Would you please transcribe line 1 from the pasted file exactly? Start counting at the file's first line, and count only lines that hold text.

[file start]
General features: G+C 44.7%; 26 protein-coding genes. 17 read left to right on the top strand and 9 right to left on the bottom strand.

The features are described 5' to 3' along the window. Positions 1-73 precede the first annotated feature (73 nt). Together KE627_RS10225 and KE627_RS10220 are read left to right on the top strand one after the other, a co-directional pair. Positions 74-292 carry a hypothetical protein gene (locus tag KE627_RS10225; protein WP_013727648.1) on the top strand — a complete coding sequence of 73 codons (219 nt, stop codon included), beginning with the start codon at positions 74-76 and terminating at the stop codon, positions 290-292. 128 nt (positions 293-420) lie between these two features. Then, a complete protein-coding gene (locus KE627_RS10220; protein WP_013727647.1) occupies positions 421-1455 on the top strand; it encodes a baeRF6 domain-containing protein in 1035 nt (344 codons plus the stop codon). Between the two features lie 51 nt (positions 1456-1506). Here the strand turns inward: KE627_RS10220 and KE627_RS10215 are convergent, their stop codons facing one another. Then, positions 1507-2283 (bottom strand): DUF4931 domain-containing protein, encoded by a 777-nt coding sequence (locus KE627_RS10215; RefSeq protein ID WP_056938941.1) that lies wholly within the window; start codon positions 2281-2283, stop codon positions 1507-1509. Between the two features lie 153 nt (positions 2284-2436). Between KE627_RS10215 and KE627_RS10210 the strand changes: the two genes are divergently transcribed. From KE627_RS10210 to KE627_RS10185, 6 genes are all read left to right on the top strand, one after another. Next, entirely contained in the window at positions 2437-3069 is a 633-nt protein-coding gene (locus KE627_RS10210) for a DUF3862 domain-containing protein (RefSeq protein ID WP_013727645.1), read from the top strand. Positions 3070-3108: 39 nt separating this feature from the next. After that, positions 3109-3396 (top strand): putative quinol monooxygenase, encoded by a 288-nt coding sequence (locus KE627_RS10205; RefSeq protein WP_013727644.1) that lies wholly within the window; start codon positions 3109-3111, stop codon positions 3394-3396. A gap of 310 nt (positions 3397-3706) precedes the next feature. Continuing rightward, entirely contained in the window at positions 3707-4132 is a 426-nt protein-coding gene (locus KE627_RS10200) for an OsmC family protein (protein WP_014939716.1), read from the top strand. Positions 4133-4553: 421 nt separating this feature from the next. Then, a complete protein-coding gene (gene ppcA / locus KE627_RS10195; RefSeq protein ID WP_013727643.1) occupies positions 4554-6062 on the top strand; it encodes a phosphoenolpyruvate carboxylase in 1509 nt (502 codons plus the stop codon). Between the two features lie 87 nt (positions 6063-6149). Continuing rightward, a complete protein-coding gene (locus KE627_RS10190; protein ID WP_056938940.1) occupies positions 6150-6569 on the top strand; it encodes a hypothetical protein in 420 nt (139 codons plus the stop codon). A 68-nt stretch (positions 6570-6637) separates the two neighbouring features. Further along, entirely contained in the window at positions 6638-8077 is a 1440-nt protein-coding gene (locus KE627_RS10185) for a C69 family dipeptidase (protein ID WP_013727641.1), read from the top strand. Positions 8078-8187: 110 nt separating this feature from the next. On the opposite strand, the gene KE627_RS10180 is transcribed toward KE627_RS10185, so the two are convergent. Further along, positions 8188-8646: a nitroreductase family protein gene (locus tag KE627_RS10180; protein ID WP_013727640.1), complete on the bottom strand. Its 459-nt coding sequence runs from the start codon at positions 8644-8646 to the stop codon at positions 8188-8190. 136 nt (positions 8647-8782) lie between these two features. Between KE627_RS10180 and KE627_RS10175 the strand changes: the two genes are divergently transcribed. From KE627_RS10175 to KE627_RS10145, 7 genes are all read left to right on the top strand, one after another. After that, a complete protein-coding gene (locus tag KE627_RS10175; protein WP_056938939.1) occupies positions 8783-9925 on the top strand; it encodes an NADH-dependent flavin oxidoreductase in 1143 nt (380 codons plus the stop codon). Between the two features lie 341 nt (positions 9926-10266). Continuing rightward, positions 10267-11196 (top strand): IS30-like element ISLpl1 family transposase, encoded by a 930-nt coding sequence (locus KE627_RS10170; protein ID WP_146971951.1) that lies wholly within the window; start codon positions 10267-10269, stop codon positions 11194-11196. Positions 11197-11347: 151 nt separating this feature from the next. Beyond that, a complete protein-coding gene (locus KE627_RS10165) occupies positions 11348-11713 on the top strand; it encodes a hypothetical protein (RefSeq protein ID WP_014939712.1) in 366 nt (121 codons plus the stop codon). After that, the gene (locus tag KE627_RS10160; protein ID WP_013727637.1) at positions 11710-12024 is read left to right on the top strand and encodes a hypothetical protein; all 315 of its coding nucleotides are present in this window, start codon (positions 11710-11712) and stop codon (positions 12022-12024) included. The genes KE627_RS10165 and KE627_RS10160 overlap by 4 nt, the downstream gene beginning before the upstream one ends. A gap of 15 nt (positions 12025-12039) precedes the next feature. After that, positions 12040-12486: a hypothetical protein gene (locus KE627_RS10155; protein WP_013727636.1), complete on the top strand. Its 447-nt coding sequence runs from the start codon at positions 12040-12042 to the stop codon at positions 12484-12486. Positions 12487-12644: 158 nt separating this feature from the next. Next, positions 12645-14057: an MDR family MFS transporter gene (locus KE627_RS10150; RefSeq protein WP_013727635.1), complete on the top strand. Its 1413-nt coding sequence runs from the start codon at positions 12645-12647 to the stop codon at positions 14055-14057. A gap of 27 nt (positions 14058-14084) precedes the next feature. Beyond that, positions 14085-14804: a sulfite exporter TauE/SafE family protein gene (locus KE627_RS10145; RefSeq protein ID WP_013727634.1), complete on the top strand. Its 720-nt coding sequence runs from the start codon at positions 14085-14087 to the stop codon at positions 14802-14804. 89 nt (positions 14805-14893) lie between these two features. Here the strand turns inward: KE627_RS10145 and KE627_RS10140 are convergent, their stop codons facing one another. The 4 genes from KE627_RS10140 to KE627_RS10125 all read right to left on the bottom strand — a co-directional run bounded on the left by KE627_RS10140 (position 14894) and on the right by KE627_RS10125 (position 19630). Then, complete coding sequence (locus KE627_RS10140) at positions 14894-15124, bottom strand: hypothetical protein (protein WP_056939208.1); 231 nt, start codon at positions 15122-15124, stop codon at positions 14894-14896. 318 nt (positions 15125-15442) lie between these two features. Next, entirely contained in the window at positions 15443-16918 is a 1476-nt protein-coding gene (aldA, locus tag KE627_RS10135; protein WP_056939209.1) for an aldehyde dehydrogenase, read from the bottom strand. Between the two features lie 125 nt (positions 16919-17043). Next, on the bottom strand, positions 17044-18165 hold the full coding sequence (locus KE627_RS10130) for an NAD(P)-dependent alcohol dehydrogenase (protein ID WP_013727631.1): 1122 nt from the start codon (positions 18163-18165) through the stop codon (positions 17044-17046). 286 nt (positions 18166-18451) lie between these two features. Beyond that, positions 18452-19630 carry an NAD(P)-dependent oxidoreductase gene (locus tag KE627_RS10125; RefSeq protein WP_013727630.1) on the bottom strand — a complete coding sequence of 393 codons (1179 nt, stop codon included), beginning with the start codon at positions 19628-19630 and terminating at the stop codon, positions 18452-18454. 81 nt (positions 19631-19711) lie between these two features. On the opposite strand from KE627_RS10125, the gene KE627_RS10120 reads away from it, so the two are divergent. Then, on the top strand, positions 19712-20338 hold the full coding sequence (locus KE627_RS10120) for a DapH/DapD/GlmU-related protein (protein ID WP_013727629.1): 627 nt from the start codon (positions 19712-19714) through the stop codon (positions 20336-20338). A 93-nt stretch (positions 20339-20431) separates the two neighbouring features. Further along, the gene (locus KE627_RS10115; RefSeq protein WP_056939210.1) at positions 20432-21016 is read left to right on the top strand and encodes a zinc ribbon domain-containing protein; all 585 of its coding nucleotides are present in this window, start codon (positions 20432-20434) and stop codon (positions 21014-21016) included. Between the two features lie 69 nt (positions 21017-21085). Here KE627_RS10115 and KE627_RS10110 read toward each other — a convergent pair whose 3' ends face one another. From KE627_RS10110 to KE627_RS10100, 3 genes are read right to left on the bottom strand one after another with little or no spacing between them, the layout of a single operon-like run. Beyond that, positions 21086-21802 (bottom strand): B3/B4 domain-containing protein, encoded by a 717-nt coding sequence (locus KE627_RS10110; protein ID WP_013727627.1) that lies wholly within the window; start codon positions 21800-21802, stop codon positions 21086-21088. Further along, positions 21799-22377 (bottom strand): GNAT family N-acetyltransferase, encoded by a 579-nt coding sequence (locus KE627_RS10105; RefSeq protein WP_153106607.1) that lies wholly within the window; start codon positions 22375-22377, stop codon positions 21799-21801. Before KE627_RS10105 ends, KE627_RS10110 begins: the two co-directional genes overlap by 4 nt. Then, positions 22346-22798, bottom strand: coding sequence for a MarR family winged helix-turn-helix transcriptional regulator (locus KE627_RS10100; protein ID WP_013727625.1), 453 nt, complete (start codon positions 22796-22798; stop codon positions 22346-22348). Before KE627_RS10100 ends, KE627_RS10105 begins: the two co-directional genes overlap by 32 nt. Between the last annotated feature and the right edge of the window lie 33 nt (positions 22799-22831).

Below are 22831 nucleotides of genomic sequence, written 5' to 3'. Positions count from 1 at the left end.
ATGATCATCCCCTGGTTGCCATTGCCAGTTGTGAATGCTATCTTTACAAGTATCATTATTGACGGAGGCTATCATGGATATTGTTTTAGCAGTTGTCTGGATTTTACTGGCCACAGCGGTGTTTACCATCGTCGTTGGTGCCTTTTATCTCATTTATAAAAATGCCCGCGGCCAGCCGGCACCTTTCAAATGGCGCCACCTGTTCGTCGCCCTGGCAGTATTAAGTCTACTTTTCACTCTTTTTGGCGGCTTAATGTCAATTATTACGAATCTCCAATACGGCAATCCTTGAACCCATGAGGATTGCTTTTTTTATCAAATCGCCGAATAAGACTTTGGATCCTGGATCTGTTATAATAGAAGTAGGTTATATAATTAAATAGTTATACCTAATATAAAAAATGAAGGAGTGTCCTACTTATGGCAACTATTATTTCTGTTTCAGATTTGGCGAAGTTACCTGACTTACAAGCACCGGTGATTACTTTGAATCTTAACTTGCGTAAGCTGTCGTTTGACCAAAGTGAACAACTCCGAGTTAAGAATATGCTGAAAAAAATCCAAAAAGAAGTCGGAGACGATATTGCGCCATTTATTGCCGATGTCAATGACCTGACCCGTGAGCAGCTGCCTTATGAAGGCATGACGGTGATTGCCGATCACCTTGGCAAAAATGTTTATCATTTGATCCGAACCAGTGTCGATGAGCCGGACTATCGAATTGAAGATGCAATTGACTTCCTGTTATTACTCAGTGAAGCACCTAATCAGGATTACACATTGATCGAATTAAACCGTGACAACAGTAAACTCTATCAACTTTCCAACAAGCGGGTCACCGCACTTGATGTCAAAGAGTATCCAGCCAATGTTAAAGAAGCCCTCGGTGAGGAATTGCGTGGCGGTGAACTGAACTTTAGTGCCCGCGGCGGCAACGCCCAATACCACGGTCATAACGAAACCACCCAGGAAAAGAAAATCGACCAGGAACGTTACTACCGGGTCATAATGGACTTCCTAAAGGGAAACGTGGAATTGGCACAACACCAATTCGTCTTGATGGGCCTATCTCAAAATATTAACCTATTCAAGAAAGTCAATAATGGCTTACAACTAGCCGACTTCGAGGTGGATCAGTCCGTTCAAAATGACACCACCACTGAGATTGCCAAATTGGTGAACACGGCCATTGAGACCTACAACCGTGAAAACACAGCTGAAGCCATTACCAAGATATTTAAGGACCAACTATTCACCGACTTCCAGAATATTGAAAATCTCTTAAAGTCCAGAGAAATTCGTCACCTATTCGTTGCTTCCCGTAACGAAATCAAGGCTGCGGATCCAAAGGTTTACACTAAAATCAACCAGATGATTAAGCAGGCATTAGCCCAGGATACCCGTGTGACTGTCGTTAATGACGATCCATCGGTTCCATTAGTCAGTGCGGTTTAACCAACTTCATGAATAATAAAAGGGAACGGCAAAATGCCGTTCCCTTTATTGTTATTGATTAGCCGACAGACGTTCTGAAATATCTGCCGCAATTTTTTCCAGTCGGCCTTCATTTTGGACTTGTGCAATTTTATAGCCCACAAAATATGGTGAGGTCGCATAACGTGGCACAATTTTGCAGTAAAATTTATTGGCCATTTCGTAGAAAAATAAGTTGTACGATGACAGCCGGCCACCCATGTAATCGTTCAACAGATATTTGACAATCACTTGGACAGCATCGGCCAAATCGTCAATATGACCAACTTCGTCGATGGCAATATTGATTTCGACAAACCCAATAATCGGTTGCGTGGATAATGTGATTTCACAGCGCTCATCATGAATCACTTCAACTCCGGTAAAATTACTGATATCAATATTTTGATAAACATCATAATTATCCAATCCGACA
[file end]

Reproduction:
General features: G+C 44.7%; 26 protein-coding genes. 17 read left to right on the top strand and 9 right to left on the bottom strand.